Lohikeitto – creamy salmon soup is a common dish in Finland and other Nordic countries. It consists of salmon fillets, boiled potatoes, and leeks. The soup is served hot, with some dill. There is a discussion about the ingredients of the dish, whether milk should be used as an ingredient. Milk may be substituted for cream, however, it must be whole milk.

Loin

Loin

The loin is a cut of meat comprising this part of one or both sides of a carcass with the adjoining half of the vertebrae included but without the flank. Loin, that part of an animal lying between the upper part of the hipbone and the last of the false ribs on either side of the backbone—hence, the butcher’s term for a piece of meat cut from that part of the body.

Lollipop

A lollipop is typically round-shaped sugar candy on a stick that can be made in many flavors and colors. It is made of sugar, corn syrup, and water, combined with flavorings and food coloring. They are usually made in fruit flavors, while some types can come with chewing gum inside.

Longaniza

Longaniza

Longaniza is a Spanish sausage similar to chorizo and also closely associated with the Portuguese linguiça. Its defining characteristics are interpreted differently from region to region. It is popular in the cuisines of several regions of Spain, Argentina, Uruguay, Puerto Rico, Dominican Republic, El Salvador, Mexico, and Chile. In the Philippines, it is called longganisa and differs greatly with hundreds of variants with different vernacular tastes and forms due to the 144 ethnolinguistic groups in the archipelago.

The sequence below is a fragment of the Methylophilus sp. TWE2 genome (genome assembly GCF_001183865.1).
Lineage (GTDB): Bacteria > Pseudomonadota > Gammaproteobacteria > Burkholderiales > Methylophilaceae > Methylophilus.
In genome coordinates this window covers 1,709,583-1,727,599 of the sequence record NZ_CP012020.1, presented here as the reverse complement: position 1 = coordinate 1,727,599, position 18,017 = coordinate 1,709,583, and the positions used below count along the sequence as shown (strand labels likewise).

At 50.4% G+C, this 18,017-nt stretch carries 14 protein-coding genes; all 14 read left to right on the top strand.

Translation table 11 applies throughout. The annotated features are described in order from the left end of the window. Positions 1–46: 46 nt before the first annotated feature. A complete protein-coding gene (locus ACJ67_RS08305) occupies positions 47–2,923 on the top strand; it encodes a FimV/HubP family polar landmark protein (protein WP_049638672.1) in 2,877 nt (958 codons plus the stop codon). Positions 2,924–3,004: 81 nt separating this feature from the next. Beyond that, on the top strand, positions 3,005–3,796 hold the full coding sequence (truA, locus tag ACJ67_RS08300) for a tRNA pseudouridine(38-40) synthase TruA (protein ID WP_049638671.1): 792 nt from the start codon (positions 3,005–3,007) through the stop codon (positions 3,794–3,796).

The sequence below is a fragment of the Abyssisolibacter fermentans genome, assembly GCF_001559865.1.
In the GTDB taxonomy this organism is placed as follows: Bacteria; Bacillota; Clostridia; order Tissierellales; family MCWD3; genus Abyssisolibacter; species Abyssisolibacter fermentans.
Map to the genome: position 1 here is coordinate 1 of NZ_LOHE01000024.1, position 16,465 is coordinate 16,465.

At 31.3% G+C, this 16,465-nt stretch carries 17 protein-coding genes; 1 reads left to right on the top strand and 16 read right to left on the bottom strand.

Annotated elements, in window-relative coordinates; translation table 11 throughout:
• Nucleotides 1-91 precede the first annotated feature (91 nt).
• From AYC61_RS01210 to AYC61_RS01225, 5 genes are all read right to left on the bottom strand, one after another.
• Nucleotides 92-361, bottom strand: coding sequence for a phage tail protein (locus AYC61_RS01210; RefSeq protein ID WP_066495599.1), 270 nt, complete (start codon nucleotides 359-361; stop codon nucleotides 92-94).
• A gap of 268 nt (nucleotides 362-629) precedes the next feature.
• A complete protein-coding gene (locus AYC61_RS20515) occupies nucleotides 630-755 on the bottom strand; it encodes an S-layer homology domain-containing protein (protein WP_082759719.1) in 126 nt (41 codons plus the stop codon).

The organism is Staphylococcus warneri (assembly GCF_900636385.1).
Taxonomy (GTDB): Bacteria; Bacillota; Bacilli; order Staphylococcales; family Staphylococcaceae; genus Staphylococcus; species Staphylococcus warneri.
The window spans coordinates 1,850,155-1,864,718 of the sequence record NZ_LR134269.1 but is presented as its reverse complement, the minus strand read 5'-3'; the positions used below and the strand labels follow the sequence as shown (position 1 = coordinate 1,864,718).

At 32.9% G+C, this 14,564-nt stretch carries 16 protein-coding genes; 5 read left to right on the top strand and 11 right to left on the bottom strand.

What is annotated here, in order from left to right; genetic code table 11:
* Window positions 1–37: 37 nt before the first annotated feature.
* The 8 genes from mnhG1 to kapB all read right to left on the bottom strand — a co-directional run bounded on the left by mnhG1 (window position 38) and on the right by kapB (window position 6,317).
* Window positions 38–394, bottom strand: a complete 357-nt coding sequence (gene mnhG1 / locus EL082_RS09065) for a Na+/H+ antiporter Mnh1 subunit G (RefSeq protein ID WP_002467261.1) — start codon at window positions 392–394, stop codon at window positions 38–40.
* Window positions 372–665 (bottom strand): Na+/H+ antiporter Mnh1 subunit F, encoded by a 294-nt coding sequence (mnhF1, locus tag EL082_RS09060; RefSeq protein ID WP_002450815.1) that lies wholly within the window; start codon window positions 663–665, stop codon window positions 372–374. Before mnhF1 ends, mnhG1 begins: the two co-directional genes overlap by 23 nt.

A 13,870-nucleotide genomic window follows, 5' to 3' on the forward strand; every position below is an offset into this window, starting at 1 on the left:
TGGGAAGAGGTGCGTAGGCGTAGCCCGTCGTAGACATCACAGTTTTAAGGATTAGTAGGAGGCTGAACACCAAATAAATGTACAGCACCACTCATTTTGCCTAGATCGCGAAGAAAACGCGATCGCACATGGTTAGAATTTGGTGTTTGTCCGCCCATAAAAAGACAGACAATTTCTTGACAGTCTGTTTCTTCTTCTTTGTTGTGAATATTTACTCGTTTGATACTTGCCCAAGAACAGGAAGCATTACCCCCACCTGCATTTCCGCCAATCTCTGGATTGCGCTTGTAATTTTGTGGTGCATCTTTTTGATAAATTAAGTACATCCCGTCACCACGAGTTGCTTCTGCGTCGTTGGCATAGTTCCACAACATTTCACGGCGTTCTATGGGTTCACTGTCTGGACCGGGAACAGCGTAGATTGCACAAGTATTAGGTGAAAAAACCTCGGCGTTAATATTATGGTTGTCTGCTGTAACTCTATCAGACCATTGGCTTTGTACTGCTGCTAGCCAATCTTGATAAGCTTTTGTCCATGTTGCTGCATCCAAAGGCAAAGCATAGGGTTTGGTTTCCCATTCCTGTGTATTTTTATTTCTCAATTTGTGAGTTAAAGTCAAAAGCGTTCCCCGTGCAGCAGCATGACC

Loquat

Loquat

The loquat (Eriobotrya japonica) is a large evergreen shrub or tree, grown commercially for its orange fruit and for its leaves for tea (known as “biwa cha” in Japan), and also cultivated as an ornamental plant. The loquat is in the family Rosaceae and is native to the cooler hill regions of south-central China. Loquat fruits, growing in clusters, are oval, rounded or pear-shaped, 3–5 centimeters (1–2 in) long, with a smooth or downy, yellow or orange, sometimes red-blushed skin. The succulent, tangy flesh is white, yellow, or orange and sweet to subacid or acid, depending on the cultivar. Each fruit contains from one to ten ovules, with three to five being the most common. A variable number of the ovules mature into large brown seeds (with different numbers of seeds appearing in each fruit on the same tree, usually between one and four). The fruits are the sweetest when soft and orange. The flavor is a mixture of peach, citrus, and mild mango.

Love in disguise

Love in disguise is a British dish which of stuffed lambs, pigs, or calves hearts. It is cooked by stuffing a calf’s heart, surrounded by an inch of forcemeat, then rolled in vermicelli and finally baked in an oven. The dish can be served with its own gravy. It was first noticed in Kettner’s Book of the Table 1887.

Lychee

Lychee

Small fruit with a hard pink shell and sweet white flesh. This is a fruit of the soapberry family, native to China. They can be round or heart-shaped. The skin is inedible, while flesh has s musky, sweet flavor and a gelatinous texture. It is eaten fresh or in desserts.

Longan Berry

Tropical fruit of the soapberry family, similar in appearance to its relative, lychee, but milder in flavor. It is small, round covered with a thin shell and white flesh and a large black seed inside. It was originally cultivated in Asia. Its name translated from Cantonese means ‘’dragon eye’’, which refers to the unshelled fruit which resembles an eye.